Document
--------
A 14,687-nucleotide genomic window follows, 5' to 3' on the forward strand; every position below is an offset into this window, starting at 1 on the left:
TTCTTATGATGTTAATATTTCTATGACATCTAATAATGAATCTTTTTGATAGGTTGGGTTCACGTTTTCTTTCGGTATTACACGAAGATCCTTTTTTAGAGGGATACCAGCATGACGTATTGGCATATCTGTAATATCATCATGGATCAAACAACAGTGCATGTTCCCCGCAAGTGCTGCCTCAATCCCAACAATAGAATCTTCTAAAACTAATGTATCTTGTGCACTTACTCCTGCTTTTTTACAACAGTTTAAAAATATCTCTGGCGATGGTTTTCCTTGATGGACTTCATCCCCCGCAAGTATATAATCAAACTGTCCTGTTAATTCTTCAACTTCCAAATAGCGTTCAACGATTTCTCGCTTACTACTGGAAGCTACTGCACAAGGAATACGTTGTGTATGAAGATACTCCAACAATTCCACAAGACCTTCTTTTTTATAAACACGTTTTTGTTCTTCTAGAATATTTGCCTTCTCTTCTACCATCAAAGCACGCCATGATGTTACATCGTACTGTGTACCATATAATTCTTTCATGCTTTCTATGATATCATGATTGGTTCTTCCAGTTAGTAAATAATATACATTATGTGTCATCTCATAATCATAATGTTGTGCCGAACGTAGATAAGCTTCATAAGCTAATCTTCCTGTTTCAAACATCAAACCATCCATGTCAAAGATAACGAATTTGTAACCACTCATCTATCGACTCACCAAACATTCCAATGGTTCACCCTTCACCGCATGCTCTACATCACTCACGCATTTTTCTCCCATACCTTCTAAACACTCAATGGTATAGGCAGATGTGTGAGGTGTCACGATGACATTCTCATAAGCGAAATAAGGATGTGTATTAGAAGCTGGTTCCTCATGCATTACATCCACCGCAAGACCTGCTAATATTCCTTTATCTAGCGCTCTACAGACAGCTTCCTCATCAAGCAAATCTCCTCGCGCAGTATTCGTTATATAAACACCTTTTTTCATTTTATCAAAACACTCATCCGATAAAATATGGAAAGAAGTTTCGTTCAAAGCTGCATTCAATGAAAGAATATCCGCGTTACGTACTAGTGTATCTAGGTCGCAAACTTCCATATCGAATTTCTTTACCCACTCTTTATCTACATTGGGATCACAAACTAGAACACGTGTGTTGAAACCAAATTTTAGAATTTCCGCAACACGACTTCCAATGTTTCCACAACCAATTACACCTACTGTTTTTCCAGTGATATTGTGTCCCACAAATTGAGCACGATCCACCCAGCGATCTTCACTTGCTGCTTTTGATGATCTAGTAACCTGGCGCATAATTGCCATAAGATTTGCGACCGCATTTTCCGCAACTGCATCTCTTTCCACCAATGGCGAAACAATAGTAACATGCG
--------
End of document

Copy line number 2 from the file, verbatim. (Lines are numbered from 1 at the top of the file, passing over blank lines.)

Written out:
TTCTTATGATGTTAATATTTCTATGACATCTAATAATGAATCTTTTTGATAGGTTGGGTTCACGTTTTCTTTCGGTATTACACGAAGATCCTTTTTTAGAGGGATACCAGCATGACGTATTGGCATATCTGTAATATCATCATGGATCAAACAACAGTGCATGTTCCCCGCAAGTGCTGCCTCAATCCCAACAATAGAATCTTCTAAAACTAATGTATCTTGTGCACTTACTCCTGCTTTTTTACAACAGTTTAAAAATATCTCTGGCGATGGTTTTCCTTGATGGACTTCATCCCCCGCAAGTATATAATCAAACTGTCCTGTTAATTCTTCAACTTCCAAATAGCGTTCAACGATTTCTCGCTTACTACTGGAAGCTACTGCACAAGGAATACGTTGTGTATGAAGATACTCCAACAATTCCACAAGACCTTCTTTTTTATAAACACGTTTTTGTTCTTCTAGAATATTTGCCTTCTCTTCTACCATCAAAGCACGCCATGATGTTACATCGTACTGTGTACCATATAATTCTTTCATGCTTTCTATGATATCATGATTGGTTCTTCCAGTTAGTAAATAATATACATTATGTGTCATCTCATAATCATAATGTTGTGCCGAACGTAGATAAGCTTCATAAGCTAATCTTCCTGTTTCAAACATCAAACCATCCATGTCAAAGATAACGAATTTGTAACCACTCATCTATCGACTCACCAAACATTCCAATGGTTCACCCTTCACCGCATGCTCTACATCACTCACGCATTTTTCTCCCATACCTTCTAAACACTCAATGGTATAGGCAGATGTGTGAGGTGTCACGATGACATTCTCATAAGCGAAATAAGGATGTGTATTAGAAGCTGGTTCCTCATGCATTACATCCACCGCAAGACCTGCTAATATTCCTTTATCTAGCGCTCTACAGACAGCTTCCTCATCAAGCAAATCTCCTCGCGCAGTATTCGTTATATAAACACCTTTTTTCATTTTATCAAAACACTCATCCGATAAAATATGGAAAGAAGTTTCGTTCAAAGCTGCATTCAATGAAAGAATATCCGCGTTACGTACTAGTGTATCTAGGTCGCAAACTTCCATATCGAATTTCTTTACCCACTCTTTATCTACATTGGGATCACAAACTAGAACACGTGTGTTGAAACCAAATTTTAGAATTTCCGCAACACGACTTCCAATGTTTCCACAACCAATTACACCTACTGTTTTTCCAGTGATATTGTGTCCCACAAATTGAGCACGATCCACCCAGCGATCTTCACTTGCTGCTTTTGATGATCTAGTAACCTGGCGCATAATTGCCATAAGATTTGCGACCGCATTTTCCGCAACTGCATCTCTTTCCACCAATGGCGAAACAATAGTAACATGCG